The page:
I was just reading up on how linux works in my OS-book when I came across this..
[...] the kernel is created as a single, monolitic binary. The main reason is to improve performance. Because all kernel code and data structures are kept in a single address space, no context switches are necessary when a process calls an operating-system function or when a hardware interrup is delivered.
That sounded quite amazing to me, surely it must store the process's context before running off into kernel mode to handle an interrupt.. But ok, I'll buy it for now. A few pages on, while describing a process's scheduling context, it said:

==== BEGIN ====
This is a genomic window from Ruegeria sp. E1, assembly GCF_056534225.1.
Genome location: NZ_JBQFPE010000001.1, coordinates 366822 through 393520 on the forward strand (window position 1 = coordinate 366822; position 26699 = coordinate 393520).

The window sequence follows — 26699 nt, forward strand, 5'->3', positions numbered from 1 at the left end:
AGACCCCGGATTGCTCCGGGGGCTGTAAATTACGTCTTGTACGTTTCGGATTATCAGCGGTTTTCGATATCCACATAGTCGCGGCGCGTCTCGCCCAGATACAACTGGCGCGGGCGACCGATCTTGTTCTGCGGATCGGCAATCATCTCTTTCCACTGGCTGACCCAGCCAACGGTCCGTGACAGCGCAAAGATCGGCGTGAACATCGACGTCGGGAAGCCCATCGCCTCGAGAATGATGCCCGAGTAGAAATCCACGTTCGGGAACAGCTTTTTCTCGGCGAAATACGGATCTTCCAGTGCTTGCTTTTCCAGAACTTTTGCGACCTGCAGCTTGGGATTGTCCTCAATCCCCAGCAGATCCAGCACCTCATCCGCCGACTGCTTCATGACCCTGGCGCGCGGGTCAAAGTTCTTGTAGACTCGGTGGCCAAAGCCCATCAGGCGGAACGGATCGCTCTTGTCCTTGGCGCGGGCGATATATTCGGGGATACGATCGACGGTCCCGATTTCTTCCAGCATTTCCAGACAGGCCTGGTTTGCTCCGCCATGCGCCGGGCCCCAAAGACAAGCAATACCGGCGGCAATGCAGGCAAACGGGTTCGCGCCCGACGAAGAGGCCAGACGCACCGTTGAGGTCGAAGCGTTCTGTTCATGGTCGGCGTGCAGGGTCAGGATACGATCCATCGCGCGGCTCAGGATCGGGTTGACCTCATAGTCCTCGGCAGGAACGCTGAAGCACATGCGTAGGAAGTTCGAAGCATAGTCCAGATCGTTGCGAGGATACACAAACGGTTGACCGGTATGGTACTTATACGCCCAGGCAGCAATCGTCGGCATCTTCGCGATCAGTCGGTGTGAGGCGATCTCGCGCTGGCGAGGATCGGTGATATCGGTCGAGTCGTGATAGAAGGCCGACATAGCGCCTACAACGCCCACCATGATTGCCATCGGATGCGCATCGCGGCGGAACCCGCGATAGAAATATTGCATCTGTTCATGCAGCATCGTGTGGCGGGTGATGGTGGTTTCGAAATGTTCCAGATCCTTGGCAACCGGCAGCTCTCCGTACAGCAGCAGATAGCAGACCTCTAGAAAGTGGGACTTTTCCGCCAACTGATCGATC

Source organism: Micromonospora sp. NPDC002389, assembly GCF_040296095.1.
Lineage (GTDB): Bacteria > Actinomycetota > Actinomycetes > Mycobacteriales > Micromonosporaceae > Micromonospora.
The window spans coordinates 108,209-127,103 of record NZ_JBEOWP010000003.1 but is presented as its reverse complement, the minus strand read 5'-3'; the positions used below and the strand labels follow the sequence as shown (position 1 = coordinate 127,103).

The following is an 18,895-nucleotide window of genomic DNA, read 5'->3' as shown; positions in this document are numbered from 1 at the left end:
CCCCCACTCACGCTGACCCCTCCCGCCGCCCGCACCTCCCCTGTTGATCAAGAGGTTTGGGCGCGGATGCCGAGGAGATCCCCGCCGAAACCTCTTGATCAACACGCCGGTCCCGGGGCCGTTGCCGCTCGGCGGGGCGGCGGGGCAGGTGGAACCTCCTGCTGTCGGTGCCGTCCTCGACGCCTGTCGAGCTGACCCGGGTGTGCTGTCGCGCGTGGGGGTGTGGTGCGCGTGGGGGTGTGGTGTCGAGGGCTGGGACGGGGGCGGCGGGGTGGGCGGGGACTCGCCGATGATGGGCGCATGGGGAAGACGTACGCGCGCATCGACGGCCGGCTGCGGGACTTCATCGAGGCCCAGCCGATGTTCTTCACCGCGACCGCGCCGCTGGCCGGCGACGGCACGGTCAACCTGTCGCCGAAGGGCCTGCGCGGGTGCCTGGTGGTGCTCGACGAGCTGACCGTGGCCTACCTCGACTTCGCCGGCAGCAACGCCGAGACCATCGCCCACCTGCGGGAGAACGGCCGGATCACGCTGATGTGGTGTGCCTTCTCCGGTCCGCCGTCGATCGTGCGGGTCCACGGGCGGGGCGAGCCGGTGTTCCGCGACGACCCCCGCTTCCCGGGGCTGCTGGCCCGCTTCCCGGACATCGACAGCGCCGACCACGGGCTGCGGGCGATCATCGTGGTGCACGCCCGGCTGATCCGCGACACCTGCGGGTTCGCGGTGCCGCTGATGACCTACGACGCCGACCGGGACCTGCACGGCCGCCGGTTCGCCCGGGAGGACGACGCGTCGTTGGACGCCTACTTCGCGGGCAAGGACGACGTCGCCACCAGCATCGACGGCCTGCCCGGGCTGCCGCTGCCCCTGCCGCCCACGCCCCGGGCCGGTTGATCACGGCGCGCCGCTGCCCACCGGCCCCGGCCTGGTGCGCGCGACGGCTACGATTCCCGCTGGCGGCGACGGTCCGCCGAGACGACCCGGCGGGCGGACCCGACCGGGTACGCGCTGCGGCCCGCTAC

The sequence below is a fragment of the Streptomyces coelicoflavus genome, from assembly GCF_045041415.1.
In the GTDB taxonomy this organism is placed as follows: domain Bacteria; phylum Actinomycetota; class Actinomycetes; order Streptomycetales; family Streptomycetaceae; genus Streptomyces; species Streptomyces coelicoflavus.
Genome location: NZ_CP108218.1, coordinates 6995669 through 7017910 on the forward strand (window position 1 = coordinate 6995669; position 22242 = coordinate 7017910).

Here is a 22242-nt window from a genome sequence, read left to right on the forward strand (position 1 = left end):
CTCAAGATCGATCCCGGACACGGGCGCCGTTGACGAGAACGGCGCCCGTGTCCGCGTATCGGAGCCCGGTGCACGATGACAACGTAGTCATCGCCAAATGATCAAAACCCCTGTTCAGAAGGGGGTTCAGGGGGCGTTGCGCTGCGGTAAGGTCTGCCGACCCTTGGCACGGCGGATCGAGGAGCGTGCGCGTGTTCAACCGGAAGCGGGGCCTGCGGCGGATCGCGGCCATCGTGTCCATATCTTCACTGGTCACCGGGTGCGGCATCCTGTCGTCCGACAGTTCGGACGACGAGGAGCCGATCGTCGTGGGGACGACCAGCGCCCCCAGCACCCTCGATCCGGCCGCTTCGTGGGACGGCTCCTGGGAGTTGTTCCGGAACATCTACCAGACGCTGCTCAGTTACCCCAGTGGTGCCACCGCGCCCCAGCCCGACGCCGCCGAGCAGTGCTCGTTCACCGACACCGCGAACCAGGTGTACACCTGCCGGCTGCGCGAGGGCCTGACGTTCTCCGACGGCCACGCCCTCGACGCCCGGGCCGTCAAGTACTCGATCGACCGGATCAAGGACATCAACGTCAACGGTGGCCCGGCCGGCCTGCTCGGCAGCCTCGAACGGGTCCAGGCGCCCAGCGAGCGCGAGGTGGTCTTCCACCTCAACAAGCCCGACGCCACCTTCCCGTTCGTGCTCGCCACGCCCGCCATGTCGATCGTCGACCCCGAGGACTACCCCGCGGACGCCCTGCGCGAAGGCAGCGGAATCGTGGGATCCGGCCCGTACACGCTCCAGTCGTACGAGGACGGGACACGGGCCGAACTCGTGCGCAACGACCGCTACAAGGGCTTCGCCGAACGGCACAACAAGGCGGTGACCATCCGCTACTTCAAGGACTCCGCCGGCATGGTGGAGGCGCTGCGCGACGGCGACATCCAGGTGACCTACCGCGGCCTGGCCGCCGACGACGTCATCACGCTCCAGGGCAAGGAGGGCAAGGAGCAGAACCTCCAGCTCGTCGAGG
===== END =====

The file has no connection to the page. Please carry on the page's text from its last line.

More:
Both system calls and interrups that occur while the process is executing will use this stack.
"this stack" being the place where the kernel stores the process's registers and such.
Isn't this a direct contradiction to the first quote? Am I missinterpreting it somehow?